Indice articoli

Prof. Jacques van Helden briefly introduced the special session of his course leaving the floor to Luz Garcia Ocampo of SEDIF for opening remarks about the history, the objectives and thrust of this year's Programme of Campus Plein Sud.

The 2011 focus on water is inspired by recently renewed efforts to achieve the recognition of the right to water as a fundamental human right in the context of the United Nations. For the last two weeks of February and March 2011 respectively numerous debates, open courses and other events enable critical reflection and international solidarity activities.

Cornelia E. Nauen explained that the four members of the Mundus maris team each represented a particular professional perspective and experience. Bringing these together enabled a richer analysis of the current crisis. The goal was to develop a shared understanding and perception to eventually enable more effective action.

She then started the open course proper with a short overview of key parameters of the global water balance and the quantities of water required for the production of different types of food stuffs.

The definition of biological diversity and the predominant pressures leading to extinction rates estimated at 1000 times the historical background completed the overview.

Stella Williams then connected these to the more than 30 years of her work in rural and artisanal fishing communities in West Africa and the political economy of differentiated access to resources and the particular dependence of the financially poorer parts of the population on functioning ecosystems in the commons.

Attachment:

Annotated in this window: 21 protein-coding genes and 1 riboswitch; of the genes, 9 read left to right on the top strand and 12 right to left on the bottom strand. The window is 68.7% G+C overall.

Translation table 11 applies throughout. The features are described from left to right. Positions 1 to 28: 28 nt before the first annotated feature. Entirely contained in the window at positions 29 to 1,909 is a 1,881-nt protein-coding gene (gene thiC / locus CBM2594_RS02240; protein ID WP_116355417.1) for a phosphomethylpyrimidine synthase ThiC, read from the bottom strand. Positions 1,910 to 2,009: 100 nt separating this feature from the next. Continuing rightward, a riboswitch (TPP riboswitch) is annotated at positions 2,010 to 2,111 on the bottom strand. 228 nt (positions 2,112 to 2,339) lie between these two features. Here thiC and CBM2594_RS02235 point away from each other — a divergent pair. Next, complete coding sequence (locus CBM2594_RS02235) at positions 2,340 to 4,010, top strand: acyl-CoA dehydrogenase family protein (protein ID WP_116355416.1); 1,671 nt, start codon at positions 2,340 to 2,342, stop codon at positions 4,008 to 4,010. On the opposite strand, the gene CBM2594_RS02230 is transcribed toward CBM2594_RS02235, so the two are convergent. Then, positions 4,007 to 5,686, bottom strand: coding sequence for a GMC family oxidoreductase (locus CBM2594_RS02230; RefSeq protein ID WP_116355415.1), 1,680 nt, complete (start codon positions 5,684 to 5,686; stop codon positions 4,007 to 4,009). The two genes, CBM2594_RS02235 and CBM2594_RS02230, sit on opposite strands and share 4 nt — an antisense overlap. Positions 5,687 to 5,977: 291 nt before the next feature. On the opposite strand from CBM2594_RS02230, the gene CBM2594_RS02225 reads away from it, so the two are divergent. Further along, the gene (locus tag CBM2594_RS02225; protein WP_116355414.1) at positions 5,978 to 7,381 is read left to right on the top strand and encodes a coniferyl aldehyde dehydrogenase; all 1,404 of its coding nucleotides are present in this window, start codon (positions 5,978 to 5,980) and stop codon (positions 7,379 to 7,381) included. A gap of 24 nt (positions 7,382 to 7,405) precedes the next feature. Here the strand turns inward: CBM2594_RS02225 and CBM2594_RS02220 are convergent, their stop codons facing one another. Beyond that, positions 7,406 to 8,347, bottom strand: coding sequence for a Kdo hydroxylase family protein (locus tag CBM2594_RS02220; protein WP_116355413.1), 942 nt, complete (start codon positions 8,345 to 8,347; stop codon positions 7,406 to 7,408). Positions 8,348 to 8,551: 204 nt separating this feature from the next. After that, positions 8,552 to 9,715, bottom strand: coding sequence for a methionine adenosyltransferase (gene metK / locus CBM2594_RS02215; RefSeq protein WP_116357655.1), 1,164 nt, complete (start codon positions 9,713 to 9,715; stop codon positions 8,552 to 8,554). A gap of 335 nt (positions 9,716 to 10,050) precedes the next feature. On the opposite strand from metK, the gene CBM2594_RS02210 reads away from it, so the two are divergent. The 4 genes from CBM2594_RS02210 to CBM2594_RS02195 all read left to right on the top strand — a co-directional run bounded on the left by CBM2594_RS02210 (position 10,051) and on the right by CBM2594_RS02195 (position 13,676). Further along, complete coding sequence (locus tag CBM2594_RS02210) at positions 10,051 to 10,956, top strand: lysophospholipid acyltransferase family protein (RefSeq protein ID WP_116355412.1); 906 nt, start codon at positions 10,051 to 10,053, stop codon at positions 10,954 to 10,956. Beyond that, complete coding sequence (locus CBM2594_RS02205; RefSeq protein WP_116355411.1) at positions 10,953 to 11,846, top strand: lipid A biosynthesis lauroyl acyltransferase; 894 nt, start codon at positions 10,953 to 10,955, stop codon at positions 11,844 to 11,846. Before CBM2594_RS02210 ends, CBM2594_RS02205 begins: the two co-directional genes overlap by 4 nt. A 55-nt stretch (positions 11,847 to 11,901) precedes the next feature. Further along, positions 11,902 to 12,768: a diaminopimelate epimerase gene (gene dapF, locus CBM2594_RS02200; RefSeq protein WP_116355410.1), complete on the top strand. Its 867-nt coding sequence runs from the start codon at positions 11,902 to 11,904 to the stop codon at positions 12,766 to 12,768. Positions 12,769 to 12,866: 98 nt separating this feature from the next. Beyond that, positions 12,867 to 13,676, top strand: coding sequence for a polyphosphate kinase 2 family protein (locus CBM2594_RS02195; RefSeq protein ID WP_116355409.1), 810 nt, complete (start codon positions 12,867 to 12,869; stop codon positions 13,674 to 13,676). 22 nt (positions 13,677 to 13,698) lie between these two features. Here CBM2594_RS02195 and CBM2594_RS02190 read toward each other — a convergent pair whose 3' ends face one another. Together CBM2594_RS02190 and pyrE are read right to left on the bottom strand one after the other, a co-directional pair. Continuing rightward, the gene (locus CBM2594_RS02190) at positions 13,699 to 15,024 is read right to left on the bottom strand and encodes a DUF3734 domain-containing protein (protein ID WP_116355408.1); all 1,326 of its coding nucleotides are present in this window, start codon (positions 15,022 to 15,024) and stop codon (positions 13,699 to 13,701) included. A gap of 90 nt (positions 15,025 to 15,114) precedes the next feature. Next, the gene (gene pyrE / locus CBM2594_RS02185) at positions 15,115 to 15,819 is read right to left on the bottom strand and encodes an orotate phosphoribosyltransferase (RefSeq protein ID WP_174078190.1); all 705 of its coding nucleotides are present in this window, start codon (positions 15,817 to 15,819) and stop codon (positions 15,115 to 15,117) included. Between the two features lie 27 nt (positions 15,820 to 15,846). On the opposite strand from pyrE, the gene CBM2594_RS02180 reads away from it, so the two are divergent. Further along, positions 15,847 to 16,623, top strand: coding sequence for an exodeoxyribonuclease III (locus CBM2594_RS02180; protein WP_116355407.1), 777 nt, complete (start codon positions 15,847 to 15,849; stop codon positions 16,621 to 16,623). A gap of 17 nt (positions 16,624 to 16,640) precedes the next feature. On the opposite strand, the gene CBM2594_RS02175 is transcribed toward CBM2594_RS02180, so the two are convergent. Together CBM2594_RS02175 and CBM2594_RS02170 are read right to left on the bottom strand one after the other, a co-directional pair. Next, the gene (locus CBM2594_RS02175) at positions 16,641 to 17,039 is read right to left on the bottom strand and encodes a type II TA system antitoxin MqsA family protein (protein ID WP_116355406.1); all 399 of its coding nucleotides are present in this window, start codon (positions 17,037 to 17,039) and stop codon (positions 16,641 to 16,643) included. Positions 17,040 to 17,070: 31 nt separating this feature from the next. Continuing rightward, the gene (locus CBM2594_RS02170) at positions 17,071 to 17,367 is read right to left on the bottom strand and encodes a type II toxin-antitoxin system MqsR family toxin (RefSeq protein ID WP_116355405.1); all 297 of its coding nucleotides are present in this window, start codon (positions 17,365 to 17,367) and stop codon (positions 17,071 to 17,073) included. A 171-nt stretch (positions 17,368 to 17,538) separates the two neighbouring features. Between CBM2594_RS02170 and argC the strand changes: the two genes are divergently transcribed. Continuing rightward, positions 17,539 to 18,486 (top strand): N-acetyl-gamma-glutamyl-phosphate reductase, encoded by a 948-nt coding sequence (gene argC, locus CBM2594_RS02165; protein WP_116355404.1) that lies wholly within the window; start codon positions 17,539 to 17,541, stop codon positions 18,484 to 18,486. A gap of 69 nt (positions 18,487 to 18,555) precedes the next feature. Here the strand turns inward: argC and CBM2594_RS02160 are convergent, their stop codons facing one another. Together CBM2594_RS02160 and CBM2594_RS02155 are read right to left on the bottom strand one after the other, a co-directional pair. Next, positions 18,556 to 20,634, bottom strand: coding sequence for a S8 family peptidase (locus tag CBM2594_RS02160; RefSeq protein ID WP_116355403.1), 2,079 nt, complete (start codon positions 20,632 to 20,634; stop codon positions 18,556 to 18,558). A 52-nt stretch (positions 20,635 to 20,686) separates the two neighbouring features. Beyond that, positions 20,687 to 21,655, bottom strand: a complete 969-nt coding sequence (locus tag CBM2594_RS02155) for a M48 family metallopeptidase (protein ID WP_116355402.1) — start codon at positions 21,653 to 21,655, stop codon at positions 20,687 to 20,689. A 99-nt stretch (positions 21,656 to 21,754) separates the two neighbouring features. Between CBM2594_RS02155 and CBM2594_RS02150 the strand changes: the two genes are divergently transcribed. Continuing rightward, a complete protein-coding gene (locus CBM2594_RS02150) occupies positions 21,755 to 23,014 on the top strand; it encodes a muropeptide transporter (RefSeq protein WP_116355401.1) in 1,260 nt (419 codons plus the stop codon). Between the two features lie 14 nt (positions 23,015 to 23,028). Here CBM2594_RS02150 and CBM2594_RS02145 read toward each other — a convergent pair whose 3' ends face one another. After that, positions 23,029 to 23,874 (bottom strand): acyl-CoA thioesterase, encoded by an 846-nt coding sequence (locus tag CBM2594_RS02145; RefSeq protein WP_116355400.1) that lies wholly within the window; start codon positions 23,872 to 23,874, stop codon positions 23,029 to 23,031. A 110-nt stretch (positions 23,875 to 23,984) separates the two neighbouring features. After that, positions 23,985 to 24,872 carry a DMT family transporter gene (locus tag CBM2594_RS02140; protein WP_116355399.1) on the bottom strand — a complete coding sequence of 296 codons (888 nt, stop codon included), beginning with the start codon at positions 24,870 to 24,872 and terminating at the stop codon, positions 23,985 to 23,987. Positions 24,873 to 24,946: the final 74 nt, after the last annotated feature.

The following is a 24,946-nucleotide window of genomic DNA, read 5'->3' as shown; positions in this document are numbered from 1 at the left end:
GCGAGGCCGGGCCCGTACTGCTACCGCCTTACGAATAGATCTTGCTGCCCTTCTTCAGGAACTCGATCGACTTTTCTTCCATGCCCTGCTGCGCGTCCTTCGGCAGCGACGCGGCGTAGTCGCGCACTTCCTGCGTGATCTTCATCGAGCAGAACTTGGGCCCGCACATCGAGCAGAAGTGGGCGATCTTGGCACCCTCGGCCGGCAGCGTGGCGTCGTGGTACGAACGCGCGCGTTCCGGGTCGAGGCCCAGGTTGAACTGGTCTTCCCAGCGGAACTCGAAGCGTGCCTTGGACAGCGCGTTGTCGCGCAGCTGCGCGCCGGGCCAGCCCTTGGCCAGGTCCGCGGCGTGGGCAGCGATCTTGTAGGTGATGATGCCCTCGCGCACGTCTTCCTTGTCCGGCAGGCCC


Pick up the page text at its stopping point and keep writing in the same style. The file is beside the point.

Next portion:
She noted that even though much research was published the gap from knowledge to action remained large.

Carla Zickfeld picked up the challenge explaining how socially engaged aesthetical operators like herself were able to touch people at a different level. This approach entails multiple use of all types of media for a verification of reality in a participatory and interactive way. She illustrated this with the example of an international cultural project - Civitella d'Agliano - she had led for many years and which had been instrumental in reviving the medieval town centre and its socio-economic life.

Aliou Sall  discussed which approach a socio-anthropologist would chose against social exclusion and for the sustainability of a society. He would also start with the realities of the natural environment and ask how his instruments could become a catalyser for change? From his work in coastal fishing villages along the West African coast he shared how people organise around shared challenges.

At the end of an intensive session, several students voiced questions about labelling schemes like the Marine Stewardship Council which entailed costly certification processes often out of reach of small producers in developing countries. Consumers willing to make responsible choices but unsure whether to trust the schemes or not face considerable dilemmas. The discussion went on in smaller groups at the end of the course.

The powerpoint is available here (in French).